The Silencing (2020, dir. Robin Pront)

An alcoholic bereaved father is suspected of being the serial killer who might have taken his own child. Autumnal thriller with a downbeat tone and some good ideas. Perhaps a touch brisk in its storytelling, but unusual moments and interesting details make it worth your time.

Here’s the trailer.

Death Ship (1980, dir. Alvin Rakoff)

A cruise vessel sinks after a collision: survivors find shelter on a ship that may be haunted by Nazi ghosts. Clumsy, dull, and poorly-directed horror/disaster hybrid. A couple of strong ideas lurk, but this is lumpen stuff that doesn’t have much in the way of focus or story.

Here’s the trailer.

Hindle Wakes (1952, dir. Arthur Crabtree)

A young millworker exercises her independence during a week’s holiday to Blackpool. Slightly prim adaptation of a once-groundbreaking play exploring sex and class. Chiefly of interest as a social document, but the location-shot material is great, and captures a lost version of the resort well.

Here’s the trailer.

Promising Young Woman (2020, dir. Emerald Fennell)

A med school dropout seeks revenge on those who failed her best friend. Uneven black comedy with plenty to address about consent, bystanders, and those who pretend that they’re good guys. It doesn’t all work, but it’s worth your time, plus Mulligan is great.

Here’s the trailer.

Love and Monsters (2020, dir. Michael Matthews)

A young man journeys across giant creature-infested territory to reunite with his former girlfriend. Derivative but fun post-apocalyptic survival flick with a little heart. It borrows from everything from A Boy and his Dog to Mad Max 2 via Tremors, but still works. Michael Rooker offers serio-comic grizzle in support.

Here’s the trailer.

Palm Springs (2020, dir. Max Barbakow)

A man is resigned to being stuck in a temporal loop at a wedding. Solid SF/fantasy comedy with sharp edges. Smart playing, a find soundtrack, and enough diversion from the Groundhog Day template all helps, as does a pleasingly amoral streak. JK Simmons and Dale Dickey are along for the ride.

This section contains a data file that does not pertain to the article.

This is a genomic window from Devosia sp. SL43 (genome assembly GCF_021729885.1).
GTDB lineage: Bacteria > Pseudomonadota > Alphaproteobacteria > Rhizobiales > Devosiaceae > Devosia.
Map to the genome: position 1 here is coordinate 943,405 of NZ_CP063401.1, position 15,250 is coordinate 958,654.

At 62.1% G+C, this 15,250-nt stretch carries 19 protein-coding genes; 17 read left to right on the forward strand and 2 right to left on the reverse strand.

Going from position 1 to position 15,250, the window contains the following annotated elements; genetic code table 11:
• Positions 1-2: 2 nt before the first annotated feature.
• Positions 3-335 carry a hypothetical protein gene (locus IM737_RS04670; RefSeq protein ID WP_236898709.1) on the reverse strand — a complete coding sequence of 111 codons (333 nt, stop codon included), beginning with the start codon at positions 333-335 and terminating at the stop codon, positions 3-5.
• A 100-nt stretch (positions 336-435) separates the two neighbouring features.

Here’s the trailer.

Thunder Force (2021, dir. Ben Falcone)

Mismatched former best friends become superheroes after a laboratory mishap. Perhaps the most perfunctorily-plotted movie in recent history. McCarthy reprises her brash/embarrassed working class schtick, and there’s a few decent song-based jokes. A strong cast helps: Jason Bateman’s enjoying himself.

Here’s the trailer.

Terror Train (1980, dir. Roger Spottiswoode)

A chartered train hosting a student fancy dress party has a vengeful killer on board. Okay though somewhat tepid slasher pic, enlivened by excellent photography, a decent Jamie Lee Curtis performance, and a sense of production value. A young David Copperfield performs tricks in support.

Here’s the trailer.

Possessor (2020, dir. Brandon Cronenberg)

An assassin able to take over others’ bodies to complete her mission struggles with reality and control. Cold but impressive arthouse thriller with SF/horror elements, updating themes familiar from Cronenberg senior’s work. Great performances, though not a movie for a relaxing Friday night.

Here’s the trailer.

Carry On Up The Khyber (1968, dir. Gerald Thomas)

British rule in 1895 India is threatened when an embarrassing military secret leaks. Despite awkwardness (blackface used for repertory cast villains) this is the high-point of the Carry Ons, a sharp satire drawing on Kipling and siege actioners like Zulu. Still works as a comedy and as an acute portrait of the arrogance of the English, the class system, and of Empire. Of, er, ‘its time’, but recommended nevertheless.

Here’s the trailer.